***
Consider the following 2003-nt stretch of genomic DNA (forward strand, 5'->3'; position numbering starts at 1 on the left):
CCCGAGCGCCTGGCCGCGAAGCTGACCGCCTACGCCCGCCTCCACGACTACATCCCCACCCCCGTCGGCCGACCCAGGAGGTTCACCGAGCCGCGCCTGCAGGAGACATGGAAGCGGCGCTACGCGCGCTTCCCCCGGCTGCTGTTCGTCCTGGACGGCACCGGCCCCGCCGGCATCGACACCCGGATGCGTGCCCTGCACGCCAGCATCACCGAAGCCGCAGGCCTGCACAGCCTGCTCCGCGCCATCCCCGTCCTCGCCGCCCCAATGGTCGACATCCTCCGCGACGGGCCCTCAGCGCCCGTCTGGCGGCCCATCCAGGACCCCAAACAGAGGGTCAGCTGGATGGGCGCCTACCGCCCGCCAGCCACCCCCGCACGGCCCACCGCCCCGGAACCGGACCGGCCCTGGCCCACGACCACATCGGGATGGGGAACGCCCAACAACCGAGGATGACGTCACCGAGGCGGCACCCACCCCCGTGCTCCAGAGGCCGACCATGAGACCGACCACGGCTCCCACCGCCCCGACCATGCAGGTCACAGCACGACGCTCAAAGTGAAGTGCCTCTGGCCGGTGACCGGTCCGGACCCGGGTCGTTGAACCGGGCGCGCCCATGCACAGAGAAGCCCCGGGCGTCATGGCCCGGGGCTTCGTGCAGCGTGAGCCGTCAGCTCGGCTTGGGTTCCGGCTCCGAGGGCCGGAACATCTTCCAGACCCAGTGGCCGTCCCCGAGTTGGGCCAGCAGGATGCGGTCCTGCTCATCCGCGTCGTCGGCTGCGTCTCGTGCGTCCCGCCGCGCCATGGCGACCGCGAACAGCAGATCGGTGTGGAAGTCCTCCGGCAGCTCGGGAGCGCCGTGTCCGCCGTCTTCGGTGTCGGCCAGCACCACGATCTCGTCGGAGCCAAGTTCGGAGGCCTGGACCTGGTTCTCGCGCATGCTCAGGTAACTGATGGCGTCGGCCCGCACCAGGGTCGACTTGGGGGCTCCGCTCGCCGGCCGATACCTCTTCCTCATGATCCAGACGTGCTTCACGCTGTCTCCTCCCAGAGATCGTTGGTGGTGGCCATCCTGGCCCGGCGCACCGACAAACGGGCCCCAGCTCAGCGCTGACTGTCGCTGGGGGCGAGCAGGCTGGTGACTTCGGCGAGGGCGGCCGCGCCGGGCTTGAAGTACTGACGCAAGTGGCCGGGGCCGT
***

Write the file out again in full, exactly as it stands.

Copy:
Consider the following 2003-nt stretch of genomic DNA (forward strand, 5'->3'; position numbering starts at 1 on the left):
CCCGAGCGCCTGGCCGCGAAGCTGACCGCCTACGCCCGCCTCCACGACTACATCCCCACCCCCGTCGGCCGACCCAGGAGGTTCACCGAGCCGCGCCTGCAGGAGACATGGAAGCGGCGCTACGCGCGCTTCCCCCGGCTGCTGTTCGTCCTGGACGGCACCGGCCCCGCCGGCATCGACACCCGGATGCGTGCCCTGCACGCCAGCATCACCGAAGCCGCAGGCCTGCACAGCCTGCTCCGCGCCATCCCCGTCCTCGCCGCCCCAATGGTCGACATCCTCCGCGACGGGCCCTCAGCGCCCGTCTGGCGGCCCATCCAGGACCCCAAACAGAGGGTCAGCTGGATGGGCGCCTACCGCCCGCCAGCCACCCCCGCACGGCCCACCGCCCCGGAACCGGACCGGCCCTGGCCCACGACCACATCGGGATGGGGAACGCCCAACAACCGAGGATGACGTCACCGAGGCGGCACCCACCCCCGTGCTCCAGAGGCCGACCATGAGACCGACCACGGCTCCCACCGCCCCGACCATGCAGGTCACAGCACGACGCTCAAAGTGAAGTGCCTCTGGCCGGTGACCGGTCCGGACCCGGGTCGTTGAACCGGGCGCGCCCATGCACAGAGAAGCCCCGGGCGTCATGGCCCGGGGCTTCGTGCAGCGTGAGCCGTCAGCTCGGCTTGGGTTCCGGCTCCGAGGGCCGGAACATCTTCCAGACCCAGTGGCCGTCCCCGAGTTGGGCCAGCAGGATGCGGTCCTGCTCATCCGCGTCGTCGGCTGCGTCTCGTGCGTCCCGCCGCGCCATGGCGACCGCGAACAGCAGATCGGTGTGGAAGTCCTCCGGCAGCTCGGGAGCGCCGTGTCCGCCGTCTTCGGTGTCGGCCAGCACCACGATCTCGTCGGAGCCAAGTTCGGAGGCCTGGACCTGGTTCTCGCGCATGCTCAGGTAACTGATGGCGTCGGCCCGCACCAGGGTCGACTTGGGGGCTCCGCTCGCCGGCCGATACCTCTTCCTCATGATCCAGACGTGCTTCACGCTGTCTCCTCCCAGAGATCGTTGGTGGTGGCCATCCTGGCCCGGCGCACCGACAAACGGGCCCCAGCTCAGCGCTGACTGTCGCTGGGGGCGAGCAGGCTGGTGACTTCGGCGAGGGCGGCCGCGCCGGGCTTGAAGTACTGACGCAAGTGGCCGGGGCCGT